Evidently, they weren’t threatened with having their picture taken. I wasn’t sprayed.

Living in the country is educational!

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Hickory Horned Devil

Hickory Horned Devil Aug 2017

This beautiful, five-inch-long decked-out caterpillar was strolling through the yard when we let the princesses out for free-ranging. Several of them checked it out and moved on. It is completely harmless but evidently a bit larger than our chickens wanted to take on.  It’s the larva of the Regal (or Royal Walnut) Moth. The Regal Moth is the largest moth north of Mexico.

I love the markings that look like sunglasses. This is one caterpillar that is ready for the bright Florida sun or even an eclipse!

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Sadie and the Girls

Sadie and the Buffs Aug 2017

Sadie and three of the Buff Orpingtons are catching some rays in the warm Florida sunshine. With all the hawks in the neighborhood, it’s nice to hang out with a pretty girl like Sadie who is scary to hawks.

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I Love Lucy

Lucy in the Bitter Barn Rework Aug 2017

Lucy is a 2-year-old Black Australorp and she is rocking a serious molt. And if that wasn’t enough, she is also broody, which is why she’s in the Bitter Barn. It is not easy to fluff up one’s neck and tail feathers when said feathers consist of two. Or maybe three. I’d say she’s a sweetheart, but that would be a lie. She’s a screaming, squawking broody girl.

And I love her! There’s something inspiring about a chicken with a naked neck and a bare behind who is confident enough to fluff herself up and scare the roosters.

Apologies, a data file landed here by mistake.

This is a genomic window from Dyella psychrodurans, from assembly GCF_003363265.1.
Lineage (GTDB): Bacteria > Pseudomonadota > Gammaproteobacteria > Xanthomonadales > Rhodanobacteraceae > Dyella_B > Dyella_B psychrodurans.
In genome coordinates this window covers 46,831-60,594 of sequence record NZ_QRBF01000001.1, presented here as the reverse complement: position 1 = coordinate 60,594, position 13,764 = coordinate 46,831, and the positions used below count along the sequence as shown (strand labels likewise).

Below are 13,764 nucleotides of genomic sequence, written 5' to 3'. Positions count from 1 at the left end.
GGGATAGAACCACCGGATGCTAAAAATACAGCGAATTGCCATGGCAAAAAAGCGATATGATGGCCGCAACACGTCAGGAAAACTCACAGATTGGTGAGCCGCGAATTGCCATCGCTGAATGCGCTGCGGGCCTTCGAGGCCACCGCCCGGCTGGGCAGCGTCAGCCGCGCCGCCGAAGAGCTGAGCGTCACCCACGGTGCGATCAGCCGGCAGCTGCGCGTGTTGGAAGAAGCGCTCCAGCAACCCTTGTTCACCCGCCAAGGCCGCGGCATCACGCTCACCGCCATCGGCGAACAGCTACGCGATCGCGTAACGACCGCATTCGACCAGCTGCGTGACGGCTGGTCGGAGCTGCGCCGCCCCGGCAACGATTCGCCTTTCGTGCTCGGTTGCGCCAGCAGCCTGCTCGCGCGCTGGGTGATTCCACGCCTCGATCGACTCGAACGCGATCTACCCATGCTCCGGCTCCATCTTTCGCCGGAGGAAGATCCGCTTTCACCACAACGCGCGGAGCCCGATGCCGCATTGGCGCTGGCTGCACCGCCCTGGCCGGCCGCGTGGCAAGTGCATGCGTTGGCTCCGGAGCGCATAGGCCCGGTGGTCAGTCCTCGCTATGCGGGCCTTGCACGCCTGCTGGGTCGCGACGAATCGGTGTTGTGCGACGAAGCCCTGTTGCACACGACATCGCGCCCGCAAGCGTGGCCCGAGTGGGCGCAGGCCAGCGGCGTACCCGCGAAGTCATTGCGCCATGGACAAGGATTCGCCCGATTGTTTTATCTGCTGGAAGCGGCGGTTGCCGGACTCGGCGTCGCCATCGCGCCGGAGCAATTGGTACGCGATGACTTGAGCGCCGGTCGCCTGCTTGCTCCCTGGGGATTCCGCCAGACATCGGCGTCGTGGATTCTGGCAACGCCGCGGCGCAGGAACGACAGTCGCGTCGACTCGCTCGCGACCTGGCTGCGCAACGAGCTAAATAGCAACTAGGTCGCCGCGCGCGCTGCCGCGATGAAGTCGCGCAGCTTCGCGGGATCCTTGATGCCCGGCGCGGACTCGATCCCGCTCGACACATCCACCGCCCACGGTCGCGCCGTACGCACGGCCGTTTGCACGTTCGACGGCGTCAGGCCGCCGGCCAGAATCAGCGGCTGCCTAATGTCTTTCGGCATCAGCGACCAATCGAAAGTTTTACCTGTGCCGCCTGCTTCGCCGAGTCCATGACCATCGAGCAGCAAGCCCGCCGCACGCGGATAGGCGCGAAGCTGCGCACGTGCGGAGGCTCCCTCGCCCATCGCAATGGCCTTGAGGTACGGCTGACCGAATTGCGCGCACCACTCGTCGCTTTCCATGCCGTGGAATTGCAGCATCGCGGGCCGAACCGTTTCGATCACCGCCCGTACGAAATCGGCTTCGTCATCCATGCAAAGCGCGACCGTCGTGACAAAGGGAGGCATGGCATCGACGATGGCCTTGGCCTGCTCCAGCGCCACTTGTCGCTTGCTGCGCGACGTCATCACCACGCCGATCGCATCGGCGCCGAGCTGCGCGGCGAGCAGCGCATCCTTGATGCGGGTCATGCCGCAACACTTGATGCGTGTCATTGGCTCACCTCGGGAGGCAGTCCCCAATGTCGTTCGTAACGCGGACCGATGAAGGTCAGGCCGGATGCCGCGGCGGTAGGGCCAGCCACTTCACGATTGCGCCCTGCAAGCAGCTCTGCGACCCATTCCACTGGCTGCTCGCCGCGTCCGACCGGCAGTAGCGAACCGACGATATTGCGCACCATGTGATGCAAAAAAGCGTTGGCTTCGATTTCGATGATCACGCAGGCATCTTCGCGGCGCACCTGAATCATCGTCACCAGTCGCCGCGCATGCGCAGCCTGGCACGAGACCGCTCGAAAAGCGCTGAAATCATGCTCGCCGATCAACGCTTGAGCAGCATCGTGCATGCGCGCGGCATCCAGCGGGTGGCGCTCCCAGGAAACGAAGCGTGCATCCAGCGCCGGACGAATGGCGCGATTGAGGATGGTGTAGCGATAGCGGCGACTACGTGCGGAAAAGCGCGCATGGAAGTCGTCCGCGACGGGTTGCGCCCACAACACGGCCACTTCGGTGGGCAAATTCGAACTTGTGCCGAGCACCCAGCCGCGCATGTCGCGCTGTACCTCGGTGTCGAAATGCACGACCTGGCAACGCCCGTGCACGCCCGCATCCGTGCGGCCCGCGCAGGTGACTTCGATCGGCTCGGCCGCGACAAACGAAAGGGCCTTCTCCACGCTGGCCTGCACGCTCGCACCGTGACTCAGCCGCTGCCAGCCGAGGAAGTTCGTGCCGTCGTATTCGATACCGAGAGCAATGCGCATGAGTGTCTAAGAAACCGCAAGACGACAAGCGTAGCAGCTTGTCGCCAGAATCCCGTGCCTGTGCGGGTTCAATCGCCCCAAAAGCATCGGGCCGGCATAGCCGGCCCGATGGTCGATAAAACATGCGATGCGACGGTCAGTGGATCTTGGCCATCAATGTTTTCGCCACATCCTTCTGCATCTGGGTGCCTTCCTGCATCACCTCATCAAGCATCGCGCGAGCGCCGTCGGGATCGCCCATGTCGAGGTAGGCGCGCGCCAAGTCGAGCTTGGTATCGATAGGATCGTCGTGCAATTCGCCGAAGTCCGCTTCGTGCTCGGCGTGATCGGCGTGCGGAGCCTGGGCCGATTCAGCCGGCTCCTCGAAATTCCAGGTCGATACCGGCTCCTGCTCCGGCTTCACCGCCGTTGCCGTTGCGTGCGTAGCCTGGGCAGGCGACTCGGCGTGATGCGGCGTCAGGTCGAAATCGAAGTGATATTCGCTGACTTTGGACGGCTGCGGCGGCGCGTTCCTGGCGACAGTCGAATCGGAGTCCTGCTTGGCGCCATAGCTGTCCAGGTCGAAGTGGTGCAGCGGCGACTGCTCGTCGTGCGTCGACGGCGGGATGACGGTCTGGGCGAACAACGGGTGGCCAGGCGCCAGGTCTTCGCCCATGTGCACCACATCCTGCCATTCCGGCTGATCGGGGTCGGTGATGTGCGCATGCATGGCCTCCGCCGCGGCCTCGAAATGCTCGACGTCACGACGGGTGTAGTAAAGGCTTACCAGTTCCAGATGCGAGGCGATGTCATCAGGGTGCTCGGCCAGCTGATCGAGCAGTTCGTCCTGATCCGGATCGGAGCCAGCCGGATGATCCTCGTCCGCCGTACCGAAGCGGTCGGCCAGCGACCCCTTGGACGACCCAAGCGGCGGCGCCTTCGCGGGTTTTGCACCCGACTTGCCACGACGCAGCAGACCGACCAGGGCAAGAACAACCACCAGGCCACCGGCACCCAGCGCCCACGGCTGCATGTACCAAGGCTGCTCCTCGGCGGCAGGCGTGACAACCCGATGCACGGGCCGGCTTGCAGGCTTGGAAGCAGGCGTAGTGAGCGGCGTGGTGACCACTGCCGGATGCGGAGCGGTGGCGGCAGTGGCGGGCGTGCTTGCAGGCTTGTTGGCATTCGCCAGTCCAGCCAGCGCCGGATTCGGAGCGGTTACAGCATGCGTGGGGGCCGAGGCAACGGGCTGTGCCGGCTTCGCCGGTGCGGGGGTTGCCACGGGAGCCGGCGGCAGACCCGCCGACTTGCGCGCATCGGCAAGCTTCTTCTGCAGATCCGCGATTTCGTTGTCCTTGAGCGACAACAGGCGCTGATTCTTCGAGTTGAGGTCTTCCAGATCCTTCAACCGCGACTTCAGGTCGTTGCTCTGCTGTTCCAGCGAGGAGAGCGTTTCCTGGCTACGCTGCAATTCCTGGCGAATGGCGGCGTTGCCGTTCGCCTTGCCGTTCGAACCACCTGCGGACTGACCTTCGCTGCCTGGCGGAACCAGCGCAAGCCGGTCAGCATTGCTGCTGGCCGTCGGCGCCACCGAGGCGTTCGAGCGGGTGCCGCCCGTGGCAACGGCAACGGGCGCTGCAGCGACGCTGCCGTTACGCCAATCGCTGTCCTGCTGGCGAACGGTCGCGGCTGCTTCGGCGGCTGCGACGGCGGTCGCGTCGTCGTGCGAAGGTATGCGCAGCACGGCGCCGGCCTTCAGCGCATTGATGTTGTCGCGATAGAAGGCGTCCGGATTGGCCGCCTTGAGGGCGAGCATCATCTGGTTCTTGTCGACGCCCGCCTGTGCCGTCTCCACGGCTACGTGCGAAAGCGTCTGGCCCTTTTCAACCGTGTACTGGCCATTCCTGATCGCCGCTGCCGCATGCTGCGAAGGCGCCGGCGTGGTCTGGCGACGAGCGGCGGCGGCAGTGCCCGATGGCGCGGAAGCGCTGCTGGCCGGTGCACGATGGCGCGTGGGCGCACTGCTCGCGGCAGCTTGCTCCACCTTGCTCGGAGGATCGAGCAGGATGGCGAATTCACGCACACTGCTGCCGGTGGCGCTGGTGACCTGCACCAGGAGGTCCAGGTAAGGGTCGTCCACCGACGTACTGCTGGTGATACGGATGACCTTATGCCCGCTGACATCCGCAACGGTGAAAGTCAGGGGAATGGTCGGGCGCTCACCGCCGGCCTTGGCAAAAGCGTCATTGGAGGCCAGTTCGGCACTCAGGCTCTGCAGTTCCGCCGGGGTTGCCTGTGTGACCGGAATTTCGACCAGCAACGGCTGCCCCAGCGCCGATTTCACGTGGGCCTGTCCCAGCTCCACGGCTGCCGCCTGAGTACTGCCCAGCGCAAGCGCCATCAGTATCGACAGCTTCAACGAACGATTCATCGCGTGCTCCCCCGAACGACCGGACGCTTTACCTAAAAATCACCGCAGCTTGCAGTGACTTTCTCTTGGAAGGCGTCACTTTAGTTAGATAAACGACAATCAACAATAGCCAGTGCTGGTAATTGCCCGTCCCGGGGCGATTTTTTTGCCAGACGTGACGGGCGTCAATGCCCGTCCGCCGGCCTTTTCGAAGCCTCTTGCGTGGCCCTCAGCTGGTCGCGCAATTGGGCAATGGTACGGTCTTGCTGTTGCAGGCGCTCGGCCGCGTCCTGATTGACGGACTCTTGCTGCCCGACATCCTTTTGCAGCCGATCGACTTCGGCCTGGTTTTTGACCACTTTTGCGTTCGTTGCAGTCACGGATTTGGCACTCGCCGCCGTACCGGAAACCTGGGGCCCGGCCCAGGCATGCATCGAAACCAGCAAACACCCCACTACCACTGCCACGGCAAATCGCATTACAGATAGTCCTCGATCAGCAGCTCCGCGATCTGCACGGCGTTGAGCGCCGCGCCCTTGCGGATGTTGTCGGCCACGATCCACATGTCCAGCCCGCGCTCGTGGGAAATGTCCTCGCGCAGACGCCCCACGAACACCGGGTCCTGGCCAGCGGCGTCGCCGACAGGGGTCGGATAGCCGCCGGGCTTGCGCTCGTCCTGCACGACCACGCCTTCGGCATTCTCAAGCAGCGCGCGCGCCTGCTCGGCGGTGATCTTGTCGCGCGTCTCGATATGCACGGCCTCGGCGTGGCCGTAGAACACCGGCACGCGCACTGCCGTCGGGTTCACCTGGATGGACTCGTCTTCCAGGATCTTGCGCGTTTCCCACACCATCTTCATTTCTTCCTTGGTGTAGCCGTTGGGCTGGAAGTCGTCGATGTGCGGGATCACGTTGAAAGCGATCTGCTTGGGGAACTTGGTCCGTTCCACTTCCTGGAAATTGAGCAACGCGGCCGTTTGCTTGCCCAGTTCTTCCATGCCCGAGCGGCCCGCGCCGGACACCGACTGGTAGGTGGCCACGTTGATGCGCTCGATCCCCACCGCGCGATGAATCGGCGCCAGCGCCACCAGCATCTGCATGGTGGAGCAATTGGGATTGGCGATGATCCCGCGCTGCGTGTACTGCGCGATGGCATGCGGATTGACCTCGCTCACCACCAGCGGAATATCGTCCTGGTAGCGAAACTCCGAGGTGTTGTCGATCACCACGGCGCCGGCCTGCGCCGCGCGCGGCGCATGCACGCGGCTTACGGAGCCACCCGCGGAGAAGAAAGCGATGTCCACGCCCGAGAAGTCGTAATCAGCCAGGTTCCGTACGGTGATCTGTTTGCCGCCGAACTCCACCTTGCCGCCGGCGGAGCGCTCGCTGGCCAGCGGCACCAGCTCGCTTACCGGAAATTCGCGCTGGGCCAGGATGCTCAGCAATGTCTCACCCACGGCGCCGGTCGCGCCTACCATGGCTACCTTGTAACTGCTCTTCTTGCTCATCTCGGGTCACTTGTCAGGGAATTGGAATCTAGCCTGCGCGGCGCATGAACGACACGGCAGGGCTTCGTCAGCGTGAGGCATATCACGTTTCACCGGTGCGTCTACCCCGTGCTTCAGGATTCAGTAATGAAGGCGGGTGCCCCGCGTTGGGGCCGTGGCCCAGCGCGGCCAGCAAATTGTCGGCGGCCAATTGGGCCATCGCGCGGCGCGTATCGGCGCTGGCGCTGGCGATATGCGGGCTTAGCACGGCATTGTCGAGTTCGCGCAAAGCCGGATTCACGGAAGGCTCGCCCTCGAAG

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Florida Cottonmouth

Cottonmouth Snake July 2017

The snake is dead. It’s creepy and it’s dead. Now you can look closely at it.

See the egg? The snake was in the Castle, our largest chicken coop, this morning. While I was busy with email and writing, Farmer Man took over my chicken chores as a surprise for me.

Our usual chore division is that I clean the poop bins and he cleans the water containers and refills water and food. The chickens free-range in our yard, and the dogs watch.

Evidently, the cottonmouth crawled into the Castle sometime yesterday or this morning and grabbed an egg for a nice snack. After swallowing the egg, however, it was too fat to crawl back out. It hid behind the poop bins to digest.  When he opened the clean-out door to scoop the poop, Farmer Man saw the cottonmouth snake.

He said, “Stay there. I’ll be right back.” or something like that. He got his shovel and gave the snake a sharp stab or two or seven with the shovel. The snake’s neck is askew, if you look closely or you can take my word for it, and is about 3/4 severed.  Farmer Man is my Hero.

Cottonmouths are venomous but are normally not very aggressive. And with digestion in process, the snake would have been moving even slower than usual. Interesting herpetology science facts, but the chickens and I don’t care. We’re still nervous about the snake.